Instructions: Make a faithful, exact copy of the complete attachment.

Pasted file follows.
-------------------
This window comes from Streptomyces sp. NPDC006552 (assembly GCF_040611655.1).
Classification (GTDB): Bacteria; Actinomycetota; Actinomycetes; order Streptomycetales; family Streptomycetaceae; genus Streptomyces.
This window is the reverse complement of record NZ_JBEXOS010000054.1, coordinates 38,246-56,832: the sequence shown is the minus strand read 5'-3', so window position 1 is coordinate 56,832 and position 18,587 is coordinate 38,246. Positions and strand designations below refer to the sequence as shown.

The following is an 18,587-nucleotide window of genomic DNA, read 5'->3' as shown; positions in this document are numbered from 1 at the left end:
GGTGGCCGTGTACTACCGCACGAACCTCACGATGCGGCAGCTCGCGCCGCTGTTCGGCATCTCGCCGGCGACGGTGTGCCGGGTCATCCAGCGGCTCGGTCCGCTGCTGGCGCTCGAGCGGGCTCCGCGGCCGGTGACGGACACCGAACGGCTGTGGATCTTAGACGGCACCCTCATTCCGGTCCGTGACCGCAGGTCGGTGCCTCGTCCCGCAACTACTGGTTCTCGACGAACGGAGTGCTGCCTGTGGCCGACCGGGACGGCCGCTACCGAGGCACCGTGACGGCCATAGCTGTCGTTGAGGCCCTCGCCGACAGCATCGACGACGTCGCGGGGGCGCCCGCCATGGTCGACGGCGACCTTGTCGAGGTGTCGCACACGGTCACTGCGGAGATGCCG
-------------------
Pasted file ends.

This window comes from Streptomyces sp. NPDC006552 (assembly GCF_040611655.1).
Classification (GTDB): Bacteria; Actinomycetota; Actinomycetes; order Streptomycetales; family Streptomycetaceae; genus Streptomyces.
This window is the reverse complement of record NZ_JBEXOS010000054.1, coordinates 38,246-56,832: the sequence shown is the minus strand read 5'-3', so window position 1 is coordinate 56,832 and position 18,587 is coordinate 38,246. Positions and strand designations below refer to the sequence as shown.

The following is an 18,587-nucleotide window of genomic DNA, read 5'->3' as shown; positions in this document are numbered from 1 at the left end:
GGTGGCCGTGTACTACCGCACGAACCTCACGATGCGGCAGCTCGCGCCGCTGTTCGGCATCTCGCCGGCGACGGTGTGCCGGGTCATCCAGCGGCTCGGTCCGCTGCTGGCGCTCGAGCGGGCTCCGCGGCCGGTGACGGACACCGAACGGCTGTGGATCTTAGACGGCACCCTCATTCCGGTCCGTGACCGCAGGTCGGTGCCTCGTCCCGCAACTACTGGTTCTCGACGAACGGAGTGCTGCCTGTGGCCGACCGGGACGGCCGCTACCGAGGCACCGTGACGGCCATAGCTGTCGTTGAGGCCCTCGCCGACAGCATCGACGACGTCGCGGGGGCGCCCGCCATGGTCGACGGCGACCTTGTCGAGGTGTCGCACACGGTCACTGCGGAGATGCCG